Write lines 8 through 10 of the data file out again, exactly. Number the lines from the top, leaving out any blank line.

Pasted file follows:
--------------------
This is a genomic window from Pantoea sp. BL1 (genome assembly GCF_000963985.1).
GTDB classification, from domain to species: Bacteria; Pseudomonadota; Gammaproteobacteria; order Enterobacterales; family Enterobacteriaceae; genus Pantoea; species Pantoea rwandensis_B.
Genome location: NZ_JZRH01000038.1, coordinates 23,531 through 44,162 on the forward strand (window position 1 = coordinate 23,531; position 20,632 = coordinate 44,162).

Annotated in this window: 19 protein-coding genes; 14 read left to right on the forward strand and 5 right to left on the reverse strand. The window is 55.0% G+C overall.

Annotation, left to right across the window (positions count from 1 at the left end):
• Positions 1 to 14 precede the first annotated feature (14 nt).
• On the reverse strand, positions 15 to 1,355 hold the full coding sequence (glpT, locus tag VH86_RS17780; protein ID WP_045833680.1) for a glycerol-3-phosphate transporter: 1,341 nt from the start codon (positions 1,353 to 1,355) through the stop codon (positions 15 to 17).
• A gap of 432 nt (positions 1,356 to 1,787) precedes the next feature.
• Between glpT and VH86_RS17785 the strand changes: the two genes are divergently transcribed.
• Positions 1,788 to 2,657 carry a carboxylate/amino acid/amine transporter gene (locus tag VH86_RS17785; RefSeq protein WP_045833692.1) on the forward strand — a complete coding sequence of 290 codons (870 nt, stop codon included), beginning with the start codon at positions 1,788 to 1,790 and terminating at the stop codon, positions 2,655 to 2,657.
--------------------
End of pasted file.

• A gap of 432 nt (positions 1,356 to 1,787) precedes the next feature.
• Between glpT and VH86_RS17785 the strand changes: the two genes are divergently transcribed.
• Positions 1,788 to 2,657 carry a carboxylate/amino acid/amine transporter gene (locus tag VH86_RS17785; RefSeq protein WP_045833692.1) on the forward strand — a complete coding sequence of 290 codons (870 nt, stop codon included), beginning with the start codon at positions 1,788 to 1,790 and terminating at the stop codon, positions 2,655 to 2,657.